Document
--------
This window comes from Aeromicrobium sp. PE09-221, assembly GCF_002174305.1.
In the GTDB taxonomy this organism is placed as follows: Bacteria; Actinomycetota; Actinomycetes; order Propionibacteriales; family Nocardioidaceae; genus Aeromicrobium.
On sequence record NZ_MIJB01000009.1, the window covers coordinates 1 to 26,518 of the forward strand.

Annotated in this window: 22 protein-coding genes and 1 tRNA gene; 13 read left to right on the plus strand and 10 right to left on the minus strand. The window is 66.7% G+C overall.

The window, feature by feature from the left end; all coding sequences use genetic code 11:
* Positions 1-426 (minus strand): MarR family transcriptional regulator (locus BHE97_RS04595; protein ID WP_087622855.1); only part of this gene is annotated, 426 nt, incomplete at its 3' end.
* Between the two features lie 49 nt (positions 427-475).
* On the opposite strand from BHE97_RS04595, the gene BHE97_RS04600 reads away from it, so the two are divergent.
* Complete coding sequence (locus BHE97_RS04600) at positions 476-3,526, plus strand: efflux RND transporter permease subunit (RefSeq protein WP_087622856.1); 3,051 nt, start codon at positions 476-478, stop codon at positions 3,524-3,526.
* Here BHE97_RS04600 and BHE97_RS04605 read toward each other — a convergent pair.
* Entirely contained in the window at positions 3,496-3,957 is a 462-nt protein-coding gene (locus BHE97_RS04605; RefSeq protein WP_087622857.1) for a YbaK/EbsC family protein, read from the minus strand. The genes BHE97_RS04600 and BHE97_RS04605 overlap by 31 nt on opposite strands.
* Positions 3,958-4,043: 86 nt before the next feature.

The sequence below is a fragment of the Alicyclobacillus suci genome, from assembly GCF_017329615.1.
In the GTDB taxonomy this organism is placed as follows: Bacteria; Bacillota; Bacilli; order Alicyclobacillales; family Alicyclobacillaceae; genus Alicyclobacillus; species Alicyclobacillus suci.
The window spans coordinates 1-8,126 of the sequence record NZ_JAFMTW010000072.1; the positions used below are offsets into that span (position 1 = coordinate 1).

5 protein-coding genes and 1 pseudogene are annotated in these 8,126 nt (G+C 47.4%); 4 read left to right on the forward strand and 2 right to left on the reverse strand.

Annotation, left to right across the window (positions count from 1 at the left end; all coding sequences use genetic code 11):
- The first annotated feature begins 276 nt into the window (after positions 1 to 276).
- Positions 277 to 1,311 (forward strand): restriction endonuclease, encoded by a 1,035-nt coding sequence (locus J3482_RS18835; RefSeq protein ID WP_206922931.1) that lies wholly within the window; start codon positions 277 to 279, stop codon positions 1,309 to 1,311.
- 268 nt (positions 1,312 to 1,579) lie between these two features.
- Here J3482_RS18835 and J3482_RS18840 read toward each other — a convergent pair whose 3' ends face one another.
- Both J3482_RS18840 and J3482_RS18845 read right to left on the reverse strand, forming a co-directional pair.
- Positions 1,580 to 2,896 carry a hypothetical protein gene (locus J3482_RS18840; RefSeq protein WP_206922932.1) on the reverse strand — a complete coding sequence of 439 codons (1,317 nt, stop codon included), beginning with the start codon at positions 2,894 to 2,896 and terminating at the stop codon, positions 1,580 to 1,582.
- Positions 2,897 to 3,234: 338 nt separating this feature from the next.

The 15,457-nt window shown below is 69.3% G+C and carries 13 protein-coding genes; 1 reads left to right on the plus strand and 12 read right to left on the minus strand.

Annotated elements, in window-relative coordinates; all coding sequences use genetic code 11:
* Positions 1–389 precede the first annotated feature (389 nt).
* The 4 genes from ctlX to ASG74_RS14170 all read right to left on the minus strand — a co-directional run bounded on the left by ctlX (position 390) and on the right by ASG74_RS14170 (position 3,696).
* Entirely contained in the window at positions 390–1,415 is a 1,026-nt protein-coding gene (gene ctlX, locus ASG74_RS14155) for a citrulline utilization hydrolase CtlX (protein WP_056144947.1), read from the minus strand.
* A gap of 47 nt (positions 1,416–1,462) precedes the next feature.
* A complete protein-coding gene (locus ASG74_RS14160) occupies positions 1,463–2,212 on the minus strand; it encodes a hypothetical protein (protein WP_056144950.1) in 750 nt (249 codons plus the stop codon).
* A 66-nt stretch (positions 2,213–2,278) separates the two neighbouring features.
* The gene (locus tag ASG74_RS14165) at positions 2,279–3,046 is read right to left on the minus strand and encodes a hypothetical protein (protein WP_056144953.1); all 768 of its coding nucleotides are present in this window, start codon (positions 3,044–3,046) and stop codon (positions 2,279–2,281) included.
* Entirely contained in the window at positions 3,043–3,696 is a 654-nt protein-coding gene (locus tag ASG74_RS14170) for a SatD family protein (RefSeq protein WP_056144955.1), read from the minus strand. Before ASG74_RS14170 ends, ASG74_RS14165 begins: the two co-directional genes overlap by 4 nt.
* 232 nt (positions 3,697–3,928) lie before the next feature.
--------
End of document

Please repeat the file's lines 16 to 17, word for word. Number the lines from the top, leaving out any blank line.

5 protein-coding genes and 1 pseudogene are annotated in these 8,126 nt (G+C 47.4%); 4 read left to right on the forward strand and 2 right to left on the reverse strand.

Annotation, left to right across the window (positions count from 1 at the left end; all coding sequences use genetic code 11):